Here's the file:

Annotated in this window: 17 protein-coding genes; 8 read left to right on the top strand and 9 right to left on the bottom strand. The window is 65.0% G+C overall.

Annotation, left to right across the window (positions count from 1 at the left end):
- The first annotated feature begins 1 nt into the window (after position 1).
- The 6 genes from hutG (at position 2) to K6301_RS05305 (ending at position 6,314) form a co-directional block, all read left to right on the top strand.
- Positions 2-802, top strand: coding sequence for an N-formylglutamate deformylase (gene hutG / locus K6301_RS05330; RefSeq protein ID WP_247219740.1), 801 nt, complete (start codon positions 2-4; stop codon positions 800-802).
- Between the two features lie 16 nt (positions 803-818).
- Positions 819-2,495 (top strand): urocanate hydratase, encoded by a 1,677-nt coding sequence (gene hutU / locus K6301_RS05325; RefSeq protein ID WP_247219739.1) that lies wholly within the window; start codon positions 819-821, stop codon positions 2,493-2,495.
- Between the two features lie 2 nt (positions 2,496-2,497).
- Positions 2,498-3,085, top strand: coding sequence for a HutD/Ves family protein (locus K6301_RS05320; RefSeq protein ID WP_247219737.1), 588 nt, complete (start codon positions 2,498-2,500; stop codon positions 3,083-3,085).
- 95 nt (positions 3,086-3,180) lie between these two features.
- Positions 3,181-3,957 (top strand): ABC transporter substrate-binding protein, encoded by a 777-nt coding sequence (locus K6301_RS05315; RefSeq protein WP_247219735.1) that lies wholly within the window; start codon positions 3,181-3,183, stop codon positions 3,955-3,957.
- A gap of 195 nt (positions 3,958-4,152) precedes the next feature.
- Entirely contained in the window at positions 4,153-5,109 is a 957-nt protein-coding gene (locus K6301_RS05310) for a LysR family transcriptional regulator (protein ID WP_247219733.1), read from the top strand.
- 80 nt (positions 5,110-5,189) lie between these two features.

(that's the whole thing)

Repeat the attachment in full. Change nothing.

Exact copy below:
Annotated in this window: 17 protein-coding genes; 8 read left to right on the top strand and 9 right to left on the bottom strand. The window is 65.0% G+C overall.

Annotation, left to right across the window (positions count from 1 at the left end):
- The first annotated feature begins 1 nt into the window (after position 1).
- The 6 genes from hutG (at position 2) to K6301_RS05305 (ending at position 6,314) form a co-directional block, all read left to right on the top strand.
- Positions 2-802, top strand: coding sequence for an N-formylglutamate deformylase (gene hutG / locus K6301_RS05330; RefSeq protein ID WP_247219740.1), 801 nt, complete (start codon positions 2-4; stop codon positions 800-802).
- Between the two features lie 16 nt (positions 803-818).
- Positions 819-2,495 (top strand): urocanate hydratase, encoded by a 1,677-nt coding sequence (gene hutU / locus K6301_RS05325; RefSeq protein ID WP_247219739.1) that lies wholly within the window; start codon positions 819-821, stop codon positions 2,493-2,495.
- Between the two features lie 2 nt (positions 2,496-2,497).
- Positions 2,498-3,085, top strand: coding sequence for a HutD/Ves family protein (locus K6301_RS05320; RefSeq protein ID WP_247219737.1), 588 nt, complete (start codon positions 2,498-2,500; stop codon positions 3,083-3,085).
- 95 nt (positions 3,086-3,180) lie between these two features.
- Positions 3,181-3,957 (top strand): ABC transporter substrate-binding protein, encoded by a 777-nt coding sequence (locus K6301_RS05315; RefSeq protein WP_247219735.1) that lies wholly within the window; start codon positions 3,181-3,183, stop codon positions 3,955-3,957.
- A gap of 195 nt (positions 3,958-4,152) precedes the next feature.
- Entirely contained in the window at positions 4,153-5,109 is a 957-nt protein-coding gene (locus K6301_RS05310) for a LysR family transcriptional regulator (protein ID WP_247219733.1), read from the top strand.
- 80 nt (positions 5,110-5,189) lie between these two features.